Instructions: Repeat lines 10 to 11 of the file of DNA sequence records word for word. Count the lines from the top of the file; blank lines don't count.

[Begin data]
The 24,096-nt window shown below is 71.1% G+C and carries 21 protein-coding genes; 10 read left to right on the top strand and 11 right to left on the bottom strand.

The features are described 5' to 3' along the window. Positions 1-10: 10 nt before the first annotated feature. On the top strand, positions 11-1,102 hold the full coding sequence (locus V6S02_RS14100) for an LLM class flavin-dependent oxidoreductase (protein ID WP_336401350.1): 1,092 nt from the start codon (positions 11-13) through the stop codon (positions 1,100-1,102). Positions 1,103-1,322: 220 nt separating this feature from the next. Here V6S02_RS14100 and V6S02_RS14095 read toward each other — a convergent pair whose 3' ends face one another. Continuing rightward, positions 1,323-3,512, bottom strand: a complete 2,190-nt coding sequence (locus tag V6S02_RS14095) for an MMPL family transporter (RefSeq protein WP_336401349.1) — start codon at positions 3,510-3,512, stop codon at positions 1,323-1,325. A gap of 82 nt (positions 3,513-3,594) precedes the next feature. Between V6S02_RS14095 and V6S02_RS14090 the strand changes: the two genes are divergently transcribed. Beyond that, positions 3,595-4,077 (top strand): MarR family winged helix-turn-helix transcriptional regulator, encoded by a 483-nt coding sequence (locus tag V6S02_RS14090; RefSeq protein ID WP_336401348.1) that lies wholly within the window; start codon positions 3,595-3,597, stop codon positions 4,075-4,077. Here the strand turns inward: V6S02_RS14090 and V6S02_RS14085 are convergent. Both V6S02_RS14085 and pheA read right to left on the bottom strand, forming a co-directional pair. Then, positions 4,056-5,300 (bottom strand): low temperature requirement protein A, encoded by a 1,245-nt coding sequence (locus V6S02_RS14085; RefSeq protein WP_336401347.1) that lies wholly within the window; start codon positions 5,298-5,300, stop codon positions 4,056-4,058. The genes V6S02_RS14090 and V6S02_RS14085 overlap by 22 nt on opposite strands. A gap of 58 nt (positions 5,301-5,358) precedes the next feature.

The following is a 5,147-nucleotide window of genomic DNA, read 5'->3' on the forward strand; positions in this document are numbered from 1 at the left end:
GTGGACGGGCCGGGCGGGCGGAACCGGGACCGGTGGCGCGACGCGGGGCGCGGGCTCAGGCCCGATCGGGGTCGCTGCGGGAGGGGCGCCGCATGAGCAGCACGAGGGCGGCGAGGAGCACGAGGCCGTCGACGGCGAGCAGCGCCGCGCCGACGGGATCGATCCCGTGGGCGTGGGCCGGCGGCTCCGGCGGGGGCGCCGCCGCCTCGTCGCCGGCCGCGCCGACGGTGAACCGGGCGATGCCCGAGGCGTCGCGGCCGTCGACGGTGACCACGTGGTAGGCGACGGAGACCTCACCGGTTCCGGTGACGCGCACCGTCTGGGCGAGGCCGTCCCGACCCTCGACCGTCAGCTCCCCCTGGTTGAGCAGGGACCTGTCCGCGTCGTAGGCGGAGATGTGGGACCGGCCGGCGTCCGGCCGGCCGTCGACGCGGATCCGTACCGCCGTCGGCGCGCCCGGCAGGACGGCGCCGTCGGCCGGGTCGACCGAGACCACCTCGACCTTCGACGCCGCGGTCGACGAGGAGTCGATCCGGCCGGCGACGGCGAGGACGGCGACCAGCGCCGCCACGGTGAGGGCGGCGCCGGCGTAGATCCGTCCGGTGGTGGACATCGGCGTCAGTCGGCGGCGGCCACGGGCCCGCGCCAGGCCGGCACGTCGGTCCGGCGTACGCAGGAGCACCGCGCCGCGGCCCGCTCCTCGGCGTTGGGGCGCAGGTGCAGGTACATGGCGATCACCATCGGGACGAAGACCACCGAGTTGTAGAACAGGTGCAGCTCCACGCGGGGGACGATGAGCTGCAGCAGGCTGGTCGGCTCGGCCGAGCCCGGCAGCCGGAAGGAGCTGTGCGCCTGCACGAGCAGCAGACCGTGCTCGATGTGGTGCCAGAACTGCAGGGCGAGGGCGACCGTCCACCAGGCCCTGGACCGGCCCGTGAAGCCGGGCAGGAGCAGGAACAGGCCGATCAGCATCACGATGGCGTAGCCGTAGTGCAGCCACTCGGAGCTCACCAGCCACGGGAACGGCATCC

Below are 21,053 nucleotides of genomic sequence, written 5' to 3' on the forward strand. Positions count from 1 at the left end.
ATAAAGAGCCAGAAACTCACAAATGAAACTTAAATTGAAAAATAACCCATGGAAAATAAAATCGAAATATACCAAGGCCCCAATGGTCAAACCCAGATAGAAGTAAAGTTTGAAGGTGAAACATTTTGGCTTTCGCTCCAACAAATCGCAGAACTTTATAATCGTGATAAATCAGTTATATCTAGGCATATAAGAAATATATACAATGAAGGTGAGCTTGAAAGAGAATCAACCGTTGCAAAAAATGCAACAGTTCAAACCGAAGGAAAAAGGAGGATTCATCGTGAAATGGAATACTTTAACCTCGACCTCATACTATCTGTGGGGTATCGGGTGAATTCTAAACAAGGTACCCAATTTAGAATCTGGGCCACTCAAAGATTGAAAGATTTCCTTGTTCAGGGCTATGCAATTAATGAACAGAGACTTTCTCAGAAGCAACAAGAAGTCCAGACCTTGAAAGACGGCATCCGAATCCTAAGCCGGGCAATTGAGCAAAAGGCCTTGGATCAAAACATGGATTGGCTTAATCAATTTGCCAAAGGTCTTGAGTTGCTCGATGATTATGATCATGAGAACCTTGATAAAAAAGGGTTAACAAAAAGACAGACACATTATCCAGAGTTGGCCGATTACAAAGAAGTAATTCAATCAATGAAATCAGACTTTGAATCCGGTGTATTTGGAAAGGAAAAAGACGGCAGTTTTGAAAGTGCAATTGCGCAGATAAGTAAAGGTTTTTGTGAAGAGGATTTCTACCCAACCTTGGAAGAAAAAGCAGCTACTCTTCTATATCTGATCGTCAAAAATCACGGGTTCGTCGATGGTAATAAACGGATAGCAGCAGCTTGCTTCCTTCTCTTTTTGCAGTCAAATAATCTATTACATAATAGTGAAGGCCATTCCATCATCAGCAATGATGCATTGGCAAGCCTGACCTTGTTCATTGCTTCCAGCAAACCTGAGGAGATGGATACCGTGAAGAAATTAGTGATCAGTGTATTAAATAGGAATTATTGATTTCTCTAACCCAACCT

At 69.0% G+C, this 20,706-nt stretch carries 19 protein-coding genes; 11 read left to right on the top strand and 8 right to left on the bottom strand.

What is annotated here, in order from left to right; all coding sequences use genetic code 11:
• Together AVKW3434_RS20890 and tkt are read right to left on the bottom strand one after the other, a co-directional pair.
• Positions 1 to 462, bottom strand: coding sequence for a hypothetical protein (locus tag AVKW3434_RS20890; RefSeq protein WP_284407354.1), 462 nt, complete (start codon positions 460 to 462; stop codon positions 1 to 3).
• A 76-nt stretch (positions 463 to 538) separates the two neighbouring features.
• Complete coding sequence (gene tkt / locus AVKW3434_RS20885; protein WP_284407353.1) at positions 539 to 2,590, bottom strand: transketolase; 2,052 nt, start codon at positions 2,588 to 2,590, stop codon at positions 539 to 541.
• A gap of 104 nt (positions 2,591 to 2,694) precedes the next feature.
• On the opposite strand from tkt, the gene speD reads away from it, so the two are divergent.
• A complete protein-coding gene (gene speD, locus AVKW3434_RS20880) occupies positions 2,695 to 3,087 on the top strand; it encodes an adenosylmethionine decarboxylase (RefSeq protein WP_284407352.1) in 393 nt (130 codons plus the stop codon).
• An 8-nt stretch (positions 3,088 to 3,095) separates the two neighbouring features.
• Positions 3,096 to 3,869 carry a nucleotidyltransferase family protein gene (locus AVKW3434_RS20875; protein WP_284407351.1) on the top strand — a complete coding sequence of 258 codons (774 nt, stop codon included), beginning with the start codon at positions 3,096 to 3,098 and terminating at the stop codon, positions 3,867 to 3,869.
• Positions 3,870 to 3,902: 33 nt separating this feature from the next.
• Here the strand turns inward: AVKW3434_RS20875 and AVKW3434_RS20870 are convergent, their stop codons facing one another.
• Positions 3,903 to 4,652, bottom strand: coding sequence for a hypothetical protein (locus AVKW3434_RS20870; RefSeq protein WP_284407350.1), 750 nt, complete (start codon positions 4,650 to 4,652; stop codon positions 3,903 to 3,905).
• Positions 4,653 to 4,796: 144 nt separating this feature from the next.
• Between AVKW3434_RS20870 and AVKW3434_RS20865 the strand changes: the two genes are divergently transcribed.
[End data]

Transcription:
• Positions 1 to 462, bottom strand: coding sequence for a hypothetical protein (locus tag AVKW3434_RS20890; RefSeq protein WP_284407354.1), 462 nt, complete (start codon positions 460 to 462; stop codon positions 1 to 3).
• A 76-nt stretch (positions 463 to 538) separates the two neighbouring features.